FMB Lobby Planning White Paper
The Construction Centre.co.uk supports Federation of Master Builders lobby on Planning White Paper
The Construction Centre today announced its support of the Federation of Master Builders (FMB) lobby against the government regarding the proposals laid out in Mays planning white paper, affecting loft conversions and roof extensions.
The FMB claims the white paper which promoted a lift in planning restrictions for minor home improvements particularly concerning loft conversions, will in fact negatively impact the building trade and create more pressure on local government than suggested.
The furore surrounds the “low impact” clause in the white paper, which states that “developments considered to have more than a low impact on the wider neighbourhood and/or street scene would require specific planning permission from the local planning authority.” The FMB maintains that this will effectively serve to wipe out loft conversions throughout the UK as the conditions of approval will prove too costly and lengthy to warrant the project. They estimate that under the current proposals, ninety five percent of householders planning a loft conversion will now need specific planning permission whereas currently most conversions do not need it.
The Construction Centre highlighted this issue in its May press release regarding the planning white paper and has stated it is in full support of the FMB lobby on the subject. Richard Simmons, Managing Director at The Construction Centre said “Planning Departments throughout the UK are already overwhelmed with work and lack of resources, the last thing they need is more pressure. The Government should look at the wider picture as to how their proposals affect both the house owner and builder. The FMB is right to challenge the Government on this issue and should be heard; common sense needs to prevail here on several levels.”
Brian Berry, FMB External Affairs Director also commented saying “Loft conversions provide great benefits obviously to the owners but also the wider community” he continued “Soaring stamp duty and other house-buying costs have driven the recent trend for owners to improve rather than move and loft conversions are one of the most popular methods of gaining extra living space without increasing the footprint of a building. By applying the impact test to front or side roof extensions and to rear roof extensions that are less than one metre from eaves, ridges, verges or party walls, the proposal effectively wipes out all loft conversions in built up urban areas.”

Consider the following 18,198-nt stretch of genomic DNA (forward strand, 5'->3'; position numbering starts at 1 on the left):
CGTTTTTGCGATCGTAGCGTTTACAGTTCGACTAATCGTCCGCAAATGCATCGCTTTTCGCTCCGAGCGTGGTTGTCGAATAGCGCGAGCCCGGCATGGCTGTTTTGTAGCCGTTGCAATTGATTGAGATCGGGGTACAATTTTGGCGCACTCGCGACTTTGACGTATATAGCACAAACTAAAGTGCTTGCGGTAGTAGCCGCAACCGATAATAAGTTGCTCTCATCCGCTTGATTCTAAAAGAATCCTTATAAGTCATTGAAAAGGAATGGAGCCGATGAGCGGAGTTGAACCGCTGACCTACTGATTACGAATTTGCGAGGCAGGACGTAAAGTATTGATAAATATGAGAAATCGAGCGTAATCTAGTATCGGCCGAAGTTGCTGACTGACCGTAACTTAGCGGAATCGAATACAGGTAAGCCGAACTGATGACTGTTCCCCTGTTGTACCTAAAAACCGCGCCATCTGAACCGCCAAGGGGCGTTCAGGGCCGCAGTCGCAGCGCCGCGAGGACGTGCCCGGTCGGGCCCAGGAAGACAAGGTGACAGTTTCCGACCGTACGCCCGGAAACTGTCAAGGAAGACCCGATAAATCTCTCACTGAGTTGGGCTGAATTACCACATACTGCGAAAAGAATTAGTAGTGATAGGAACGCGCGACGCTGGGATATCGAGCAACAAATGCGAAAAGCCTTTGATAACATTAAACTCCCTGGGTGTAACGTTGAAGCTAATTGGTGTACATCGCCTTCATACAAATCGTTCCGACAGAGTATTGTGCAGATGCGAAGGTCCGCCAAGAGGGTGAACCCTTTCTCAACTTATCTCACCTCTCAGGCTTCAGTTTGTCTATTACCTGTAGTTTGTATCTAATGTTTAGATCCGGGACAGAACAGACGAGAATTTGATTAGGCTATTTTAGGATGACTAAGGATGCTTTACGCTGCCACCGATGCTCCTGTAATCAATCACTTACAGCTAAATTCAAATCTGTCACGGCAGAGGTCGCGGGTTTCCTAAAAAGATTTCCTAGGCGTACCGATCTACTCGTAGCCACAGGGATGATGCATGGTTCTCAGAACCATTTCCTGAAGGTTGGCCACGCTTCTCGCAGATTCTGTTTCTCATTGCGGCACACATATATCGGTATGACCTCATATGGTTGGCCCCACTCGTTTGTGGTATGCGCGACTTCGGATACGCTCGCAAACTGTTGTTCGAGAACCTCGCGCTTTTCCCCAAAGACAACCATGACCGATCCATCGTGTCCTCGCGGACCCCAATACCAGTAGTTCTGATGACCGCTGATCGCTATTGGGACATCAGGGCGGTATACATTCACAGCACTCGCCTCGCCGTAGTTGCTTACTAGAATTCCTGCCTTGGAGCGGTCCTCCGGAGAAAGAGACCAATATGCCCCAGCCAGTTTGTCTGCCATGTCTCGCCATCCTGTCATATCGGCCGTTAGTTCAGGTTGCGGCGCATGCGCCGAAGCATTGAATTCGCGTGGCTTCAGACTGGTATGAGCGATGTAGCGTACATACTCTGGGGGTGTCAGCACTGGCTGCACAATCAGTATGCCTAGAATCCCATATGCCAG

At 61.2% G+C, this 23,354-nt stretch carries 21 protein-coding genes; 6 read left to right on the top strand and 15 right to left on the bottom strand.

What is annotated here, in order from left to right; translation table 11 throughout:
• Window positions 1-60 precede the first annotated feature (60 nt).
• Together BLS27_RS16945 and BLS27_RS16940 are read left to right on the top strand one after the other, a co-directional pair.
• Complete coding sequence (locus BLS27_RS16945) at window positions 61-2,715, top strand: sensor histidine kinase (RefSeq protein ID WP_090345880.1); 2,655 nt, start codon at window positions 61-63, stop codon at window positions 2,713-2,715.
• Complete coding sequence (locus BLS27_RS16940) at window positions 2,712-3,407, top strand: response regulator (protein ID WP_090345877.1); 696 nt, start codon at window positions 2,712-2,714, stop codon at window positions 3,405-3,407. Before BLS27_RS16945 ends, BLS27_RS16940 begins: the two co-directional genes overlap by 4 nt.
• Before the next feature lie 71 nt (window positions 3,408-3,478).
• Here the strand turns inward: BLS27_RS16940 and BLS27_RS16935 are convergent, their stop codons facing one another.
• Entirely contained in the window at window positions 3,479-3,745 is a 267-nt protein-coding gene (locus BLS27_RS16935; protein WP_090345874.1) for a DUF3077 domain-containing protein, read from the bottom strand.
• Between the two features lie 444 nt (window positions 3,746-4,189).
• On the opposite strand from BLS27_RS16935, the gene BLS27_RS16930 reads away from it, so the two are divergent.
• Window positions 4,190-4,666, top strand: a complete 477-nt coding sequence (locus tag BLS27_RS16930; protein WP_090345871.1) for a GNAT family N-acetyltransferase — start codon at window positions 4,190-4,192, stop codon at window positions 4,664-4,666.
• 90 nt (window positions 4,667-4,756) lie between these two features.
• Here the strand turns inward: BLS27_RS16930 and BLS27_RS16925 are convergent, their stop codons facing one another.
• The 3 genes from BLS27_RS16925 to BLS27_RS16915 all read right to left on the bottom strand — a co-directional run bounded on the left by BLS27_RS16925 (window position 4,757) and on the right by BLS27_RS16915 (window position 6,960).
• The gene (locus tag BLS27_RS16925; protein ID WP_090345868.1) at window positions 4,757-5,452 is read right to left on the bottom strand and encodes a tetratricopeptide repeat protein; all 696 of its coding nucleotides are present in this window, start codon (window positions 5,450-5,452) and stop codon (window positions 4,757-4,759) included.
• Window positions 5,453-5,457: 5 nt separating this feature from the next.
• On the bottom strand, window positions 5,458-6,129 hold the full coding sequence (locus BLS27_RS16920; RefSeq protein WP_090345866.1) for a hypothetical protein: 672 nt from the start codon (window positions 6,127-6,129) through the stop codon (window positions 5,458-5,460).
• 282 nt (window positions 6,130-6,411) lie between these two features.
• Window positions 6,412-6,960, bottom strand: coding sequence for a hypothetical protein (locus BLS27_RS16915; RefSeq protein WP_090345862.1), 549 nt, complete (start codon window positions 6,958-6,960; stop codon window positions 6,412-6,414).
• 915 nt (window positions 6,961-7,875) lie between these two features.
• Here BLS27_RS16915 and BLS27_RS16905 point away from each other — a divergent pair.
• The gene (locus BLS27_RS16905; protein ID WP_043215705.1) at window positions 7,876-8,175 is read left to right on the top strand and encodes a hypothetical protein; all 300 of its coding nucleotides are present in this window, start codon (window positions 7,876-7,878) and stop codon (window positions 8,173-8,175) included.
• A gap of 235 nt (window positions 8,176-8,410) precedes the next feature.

It is the wording regarding the one metre rule which the FMB is hoping to change and due to extensive publicity, talks have already taken place with the Department of Communities and Local Government to address the issue. Initial feedback has been positive although no confirmation of an amendment has yet been agreed.
The Construction Centre also highlighted that the planning white paper proposals, which will limit the ability to convert loft spaces also seem to contradict the Governments sustainability and co2 targets. Brian Berry (FMB) agreed “They improve the quality of the housing stock; increase insulation levels; thereby reducing carbon emissions; increase fire safety and help maintain sustainable communities by encouraging people to stay put.” He said that the Government should be positively encouraging loft conversions and roof extensions in order to reap the environmental benefits and not put conditions in place to discourage this kind of home improvement.
Without a change in the current proposals it would seem that house owners and builders will suffer as a result. People who can’t afford to buy a larger property look to loft conversions as a way of resolving space issues. However if planning is required in nearly all instances, these projects will certainly cost much more in time and money to complete and as a result the likelihood is that the projects will not be undertaken at all.
The Construction Centre was in full agreement with the FMB that if changes are not made to the planning white paper, the potential consequences would ultimately have a serious and damaging affect on builders’ trade.
More information can be found at
Federation of Master Builders